LYONS — For Ty Cobb, debate over the impeachment of his former client has become twisted with hypocrisy that typifies today's political landscape.

The Great Bend native, who was special counsel to President Donald Trump from 2017-2018, said Republicans and Democrats effectively flipped their talking points from the 1990s impeachment of former President Bill Clinton.

"Everybody's been exposed as political hacks, and I think that's something we as a country need to reflect on," Cobb said. "It's not real leadership to say it's bad if it happens to me and it's fine if I do it to you."

Cobb spoke about Trump, impeachment, the political climate and his Kansas roots during an interview Tuesday before addressing the Lyons Chamber of Commerce. The annual event drew a crowd of 250 people in the central Kansas town between Hutchinson and Great Bend, an improvement over the 26 who attended the event last year.

Cobb's brother, the president of First Bank in Lyons, invited the D.C. heavyweight attorney to speak at the event. Cobb said he tries never to say no to family.

"It's special to me," Cobb said. "I drove over to Great Bend today and spent some time chatting with my parents in the cemetery. It's a meaningful thing to me."

Homer Kruckenberg, Cobb's high school history teacher, described Cobb as a "brilliant" student who was destined to "go to the top" but maybe a little difficult to keep in line.

Kruckenberg, an 85-year-old resident of Great Bend, said it "warms the cockles of an old man's heart" to see his former pupil.

"Cobb doesn't march to a drummer," Kruckenberg said. "He's his own music."

Cobb's topic for the evening was "sustaining the republic in highly partisan times."

How?

"You talk to each other," Cobb said. "This is a door-slamming era that is unprecedented in my experience."

Cobb is known for his work on Capital Hill — he is one of the guys to call when caught up in congressional investigations. He also worked with the Clinton administration during the Whitewater and Vince Foster controversies.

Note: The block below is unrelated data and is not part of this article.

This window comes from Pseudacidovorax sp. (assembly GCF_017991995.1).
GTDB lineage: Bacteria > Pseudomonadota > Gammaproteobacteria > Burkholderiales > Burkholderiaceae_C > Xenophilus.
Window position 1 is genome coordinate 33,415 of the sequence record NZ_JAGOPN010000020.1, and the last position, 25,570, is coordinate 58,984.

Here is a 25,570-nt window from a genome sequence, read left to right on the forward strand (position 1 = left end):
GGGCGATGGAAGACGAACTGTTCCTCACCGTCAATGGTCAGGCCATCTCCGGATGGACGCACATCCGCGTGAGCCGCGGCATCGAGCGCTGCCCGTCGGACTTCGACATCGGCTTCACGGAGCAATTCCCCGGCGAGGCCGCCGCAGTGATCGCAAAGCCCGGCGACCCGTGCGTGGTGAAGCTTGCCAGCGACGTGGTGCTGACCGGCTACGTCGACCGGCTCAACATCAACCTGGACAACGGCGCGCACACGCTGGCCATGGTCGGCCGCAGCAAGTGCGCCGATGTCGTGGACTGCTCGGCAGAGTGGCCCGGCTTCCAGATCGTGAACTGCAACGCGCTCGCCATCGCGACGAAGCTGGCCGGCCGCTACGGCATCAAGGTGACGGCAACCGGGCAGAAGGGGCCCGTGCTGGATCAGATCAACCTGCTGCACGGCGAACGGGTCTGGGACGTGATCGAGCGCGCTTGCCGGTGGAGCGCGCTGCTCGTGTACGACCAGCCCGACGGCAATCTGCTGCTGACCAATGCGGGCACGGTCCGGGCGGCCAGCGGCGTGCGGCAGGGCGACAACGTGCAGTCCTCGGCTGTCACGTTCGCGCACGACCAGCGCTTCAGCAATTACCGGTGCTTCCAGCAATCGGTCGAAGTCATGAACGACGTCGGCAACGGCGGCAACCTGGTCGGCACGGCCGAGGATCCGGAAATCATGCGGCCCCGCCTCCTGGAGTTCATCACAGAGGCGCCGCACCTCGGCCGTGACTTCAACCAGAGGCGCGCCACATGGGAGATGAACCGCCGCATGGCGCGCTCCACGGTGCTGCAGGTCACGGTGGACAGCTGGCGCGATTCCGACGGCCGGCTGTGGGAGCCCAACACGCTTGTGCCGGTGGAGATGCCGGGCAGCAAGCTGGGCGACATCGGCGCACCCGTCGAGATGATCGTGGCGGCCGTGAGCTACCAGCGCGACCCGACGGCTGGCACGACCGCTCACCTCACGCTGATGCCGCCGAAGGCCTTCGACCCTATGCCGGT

Additionally, Cobb said he is proud of his conservation work and experience as a prosecutor. These days, he is focused on classified work that is "up my alley."

Cobb said he rejected overtures to write a book about his experience with the Trump administration because he felt it would be inappropriate for an attorney to reveal conversations with a president in an election-year tell-all. He blasted John Bolton, the former national security adviser, for his forthcoming book.

The attorney said Trump's actions with Ukraine don't rise to "high crimes and misdemeanors" worthy of impeachment. The president is on trial in the U.S. Senate for threatening to withhold military aid in exchange for dirt on his political rival, former Vice President Joe Biden.

"It would be another thing for Trump to say, 'I'd like you to get these hotel projects through in Moscow,' or, 'I'd like you to get these hotel projects through in Kyiv,' " Cobb said. "That would rise to a bribery thing, but that's not what happened here."

If Cobb were whispering in the president's ear — and he isn't — he would talk to Trump about what he hears from people at the grocery store.

"This president offends a lot of people by his behavior, by his language, his tweets," Cobb said. "You can be a friend one day and he can come down hard on you the next."